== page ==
Senegal is sending more than 2,000 soldiers to Riyadh to help Saudi Arabia fight rebels in Yemen. Some Senegalese activists would like the troops, the first sub-Saharan contingent to join the Saudi intervention, to stay home.

President Macky Sall says Senegal is sending 2,100 men to the “holy land of Saudi Arabia”, warning that rebels in Yemen pose a serious threat to regional stability and to the holy sites of Islam.

Senegal’s influential religious group has thrown its support behind the president’s decision to contibute troops to Operation Decisive Storm.

“They agree because the reason that was given by the government was to protect the holy sites of Islam,” explained consultant and commentator Abdou Khadre Lô in a phone interview. “If you tell that to religous leaders, they will buy it.”

But Senegal’s opposition, including former president Abdoulaye Wade’s PDS party, strongly disagrees with the sending of soldiers to Yemen. Critics and activists say the troops known as jambars will not be protecting Mecca and Medina but fighting for Saudi Arabia – even though the kingdom has never signed a defence agreement with Senegal.

They fear that Senegalese troops may become embroiled in an illegal intervention to support a Yemenite regime whose legitimacy is unclear. “There is no legal ground, according to international law, to intervene,” said Seydi Gassama, president of Amnesty International’s Senegalese section, in an interview from Dakar. “We are intervening without any UN mandate. The bombardment of Yemen is totally illegal under international law. We cannot get involved.”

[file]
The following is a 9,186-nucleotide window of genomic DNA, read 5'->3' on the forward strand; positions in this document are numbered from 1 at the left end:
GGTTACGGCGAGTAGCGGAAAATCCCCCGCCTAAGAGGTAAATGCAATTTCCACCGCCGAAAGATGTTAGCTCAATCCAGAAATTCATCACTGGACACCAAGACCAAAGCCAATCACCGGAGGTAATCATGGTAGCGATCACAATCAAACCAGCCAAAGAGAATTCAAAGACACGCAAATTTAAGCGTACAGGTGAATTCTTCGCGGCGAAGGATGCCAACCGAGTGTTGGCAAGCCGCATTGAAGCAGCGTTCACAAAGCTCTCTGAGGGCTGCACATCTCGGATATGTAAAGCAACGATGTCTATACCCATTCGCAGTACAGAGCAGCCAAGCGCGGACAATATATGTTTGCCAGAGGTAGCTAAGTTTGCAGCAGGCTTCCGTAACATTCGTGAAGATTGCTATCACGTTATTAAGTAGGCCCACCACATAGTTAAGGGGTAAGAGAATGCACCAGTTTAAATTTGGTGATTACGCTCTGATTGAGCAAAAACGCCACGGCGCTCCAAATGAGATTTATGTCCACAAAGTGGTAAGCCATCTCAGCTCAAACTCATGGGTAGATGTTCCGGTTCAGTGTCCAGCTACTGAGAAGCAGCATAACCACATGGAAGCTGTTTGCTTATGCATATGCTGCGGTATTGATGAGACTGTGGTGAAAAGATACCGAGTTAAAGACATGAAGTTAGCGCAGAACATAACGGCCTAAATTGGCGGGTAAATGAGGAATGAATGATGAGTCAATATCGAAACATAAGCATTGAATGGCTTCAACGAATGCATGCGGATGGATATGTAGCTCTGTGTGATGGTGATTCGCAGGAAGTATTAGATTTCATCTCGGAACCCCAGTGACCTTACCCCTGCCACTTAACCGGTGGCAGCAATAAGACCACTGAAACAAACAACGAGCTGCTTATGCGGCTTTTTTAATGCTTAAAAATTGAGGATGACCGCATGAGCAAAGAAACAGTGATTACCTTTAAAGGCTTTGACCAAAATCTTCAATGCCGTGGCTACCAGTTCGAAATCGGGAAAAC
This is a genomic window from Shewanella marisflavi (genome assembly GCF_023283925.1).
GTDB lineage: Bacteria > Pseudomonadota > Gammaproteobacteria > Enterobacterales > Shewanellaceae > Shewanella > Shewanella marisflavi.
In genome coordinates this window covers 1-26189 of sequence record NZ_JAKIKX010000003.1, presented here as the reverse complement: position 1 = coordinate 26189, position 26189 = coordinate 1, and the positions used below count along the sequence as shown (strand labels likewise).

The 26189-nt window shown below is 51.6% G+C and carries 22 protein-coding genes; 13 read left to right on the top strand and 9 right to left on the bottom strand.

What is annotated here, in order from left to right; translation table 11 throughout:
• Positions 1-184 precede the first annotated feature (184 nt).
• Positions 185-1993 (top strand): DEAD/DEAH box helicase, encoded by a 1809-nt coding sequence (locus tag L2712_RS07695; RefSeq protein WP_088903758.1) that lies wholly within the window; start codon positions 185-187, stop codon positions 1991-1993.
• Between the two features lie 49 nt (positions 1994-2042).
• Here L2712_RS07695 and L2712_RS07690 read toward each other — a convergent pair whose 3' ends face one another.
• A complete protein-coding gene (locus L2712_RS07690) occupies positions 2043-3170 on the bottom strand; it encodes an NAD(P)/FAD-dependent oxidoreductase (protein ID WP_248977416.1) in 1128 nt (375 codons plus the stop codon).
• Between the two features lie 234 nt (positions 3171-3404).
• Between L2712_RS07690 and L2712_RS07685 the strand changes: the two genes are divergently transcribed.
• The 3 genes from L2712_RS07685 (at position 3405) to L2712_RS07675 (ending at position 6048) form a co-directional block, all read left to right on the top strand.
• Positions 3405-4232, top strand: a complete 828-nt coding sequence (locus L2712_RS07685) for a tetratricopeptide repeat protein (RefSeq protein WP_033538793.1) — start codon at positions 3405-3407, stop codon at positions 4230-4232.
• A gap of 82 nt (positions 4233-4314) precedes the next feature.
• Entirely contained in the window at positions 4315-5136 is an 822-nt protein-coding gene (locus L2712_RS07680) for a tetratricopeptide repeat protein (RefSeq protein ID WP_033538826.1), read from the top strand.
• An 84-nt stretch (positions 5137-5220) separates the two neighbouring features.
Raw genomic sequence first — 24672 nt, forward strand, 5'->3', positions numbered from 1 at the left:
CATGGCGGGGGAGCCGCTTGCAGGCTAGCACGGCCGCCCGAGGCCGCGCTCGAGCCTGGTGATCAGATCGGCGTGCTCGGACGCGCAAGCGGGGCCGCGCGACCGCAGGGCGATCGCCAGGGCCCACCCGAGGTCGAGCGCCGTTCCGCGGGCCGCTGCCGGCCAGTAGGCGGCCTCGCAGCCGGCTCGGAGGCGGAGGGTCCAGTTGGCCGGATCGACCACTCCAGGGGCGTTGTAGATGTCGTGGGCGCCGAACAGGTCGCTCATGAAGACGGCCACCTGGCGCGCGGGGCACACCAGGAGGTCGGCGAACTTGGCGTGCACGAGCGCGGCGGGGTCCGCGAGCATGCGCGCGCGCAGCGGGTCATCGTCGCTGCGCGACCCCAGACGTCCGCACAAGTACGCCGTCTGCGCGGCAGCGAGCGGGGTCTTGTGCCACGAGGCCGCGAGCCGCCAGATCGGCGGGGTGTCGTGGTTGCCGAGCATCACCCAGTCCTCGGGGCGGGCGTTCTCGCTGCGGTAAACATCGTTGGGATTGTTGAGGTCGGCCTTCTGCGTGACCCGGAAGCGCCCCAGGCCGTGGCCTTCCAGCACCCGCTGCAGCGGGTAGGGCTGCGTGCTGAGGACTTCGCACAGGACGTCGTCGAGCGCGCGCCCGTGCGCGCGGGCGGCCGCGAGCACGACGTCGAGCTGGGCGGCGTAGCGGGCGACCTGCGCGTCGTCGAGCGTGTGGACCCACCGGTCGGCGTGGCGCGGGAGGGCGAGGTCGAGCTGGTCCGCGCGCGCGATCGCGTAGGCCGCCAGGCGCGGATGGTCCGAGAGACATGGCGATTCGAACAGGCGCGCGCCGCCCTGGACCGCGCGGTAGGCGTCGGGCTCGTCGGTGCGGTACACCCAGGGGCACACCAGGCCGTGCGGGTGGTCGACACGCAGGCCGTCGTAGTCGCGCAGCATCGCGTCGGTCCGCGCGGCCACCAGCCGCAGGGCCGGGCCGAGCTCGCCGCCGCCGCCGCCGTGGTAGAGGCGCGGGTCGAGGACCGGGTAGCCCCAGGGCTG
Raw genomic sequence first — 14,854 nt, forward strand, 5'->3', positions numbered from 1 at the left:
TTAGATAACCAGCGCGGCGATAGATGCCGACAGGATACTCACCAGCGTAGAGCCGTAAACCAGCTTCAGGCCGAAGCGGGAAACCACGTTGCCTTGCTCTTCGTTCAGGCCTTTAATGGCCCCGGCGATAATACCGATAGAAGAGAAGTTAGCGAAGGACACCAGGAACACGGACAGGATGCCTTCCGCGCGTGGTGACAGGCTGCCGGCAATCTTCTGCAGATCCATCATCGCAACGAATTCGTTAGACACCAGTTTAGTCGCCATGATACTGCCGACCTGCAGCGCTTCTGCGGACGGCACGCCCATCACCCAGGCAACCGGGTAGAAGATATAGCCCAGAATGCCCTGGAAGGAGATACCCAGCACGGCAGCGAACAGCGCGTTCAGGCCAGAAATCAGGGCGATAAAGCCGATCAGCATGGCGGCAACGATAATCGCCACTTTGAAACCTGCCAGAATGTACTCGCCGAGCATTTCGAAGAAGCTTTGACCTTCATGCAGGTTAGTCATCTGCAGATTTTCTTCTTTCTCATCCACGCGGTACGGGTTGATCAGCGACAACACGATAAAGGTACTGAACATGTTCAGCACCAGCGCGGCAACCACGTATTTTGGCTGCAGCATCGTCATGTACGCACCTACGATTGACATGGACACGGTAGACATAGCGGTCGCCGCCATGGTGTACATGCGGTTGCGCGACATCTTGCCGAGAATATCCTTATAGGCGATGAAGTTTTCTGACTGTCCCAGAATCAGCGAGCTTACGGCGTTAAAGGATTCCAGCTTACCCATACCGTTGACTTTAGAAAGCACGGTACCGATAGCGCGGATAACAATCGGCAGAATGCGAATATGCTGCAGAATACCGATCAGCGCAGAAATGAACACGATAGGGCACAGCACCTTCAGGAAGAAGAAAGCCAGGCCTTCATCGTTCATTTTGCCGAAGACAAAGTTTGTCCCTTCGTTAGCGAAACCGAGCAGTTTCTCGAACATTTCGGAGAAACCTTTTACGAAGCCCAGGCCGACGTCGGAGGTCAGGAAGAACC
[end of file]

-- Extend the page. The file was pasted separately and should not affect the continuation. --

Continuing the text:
A coalition of civil society groups known as BouJambarDem is planning to hold a march in Dakar on Wednesday to protest the sending of “cannon fodder”, in the words of Madièye Mbodj, leader of the Yoonu Askan Wi movement.

Some analysts believe cash is on the table. One west Africa watcher, Andrew Lebovich, told The Washington Post that direct cash payments cannot be ruled out.

“People do not understand why Senegal is involved in a conflict opposing Yemen and Saudi Arabia,” said commentator Lô. “It’s far from us and we haven’t been given any reason that can be understood and accepted by the population.”

Senegalese authorities have indicated that its troops will be fighting “terror”, an argument that strikes some as odd. “We have Islamists closer to our borders   in Nigeria and in Mali – and we haven’t seen our head of state take a similar decision,” Lô added.

Bakary Sambe, a well-respected academic at the Gaston Berger University of Saint-Louis, argues that Senegalese diplomacy could have played a more useful role as a mediator.

“Senegal is one of very few countries in the world that can talk to all countries in the Muslim world, including Iran and Saudi Arabia,” he explained in a phone interview. “Considering Senegal’s role at the Organisation of Islamic Cooperation and its role at the United Nations in favour of Palestine, Senegal could have been well placed to focus on the unity of the Ummah (the Islamic nation).”

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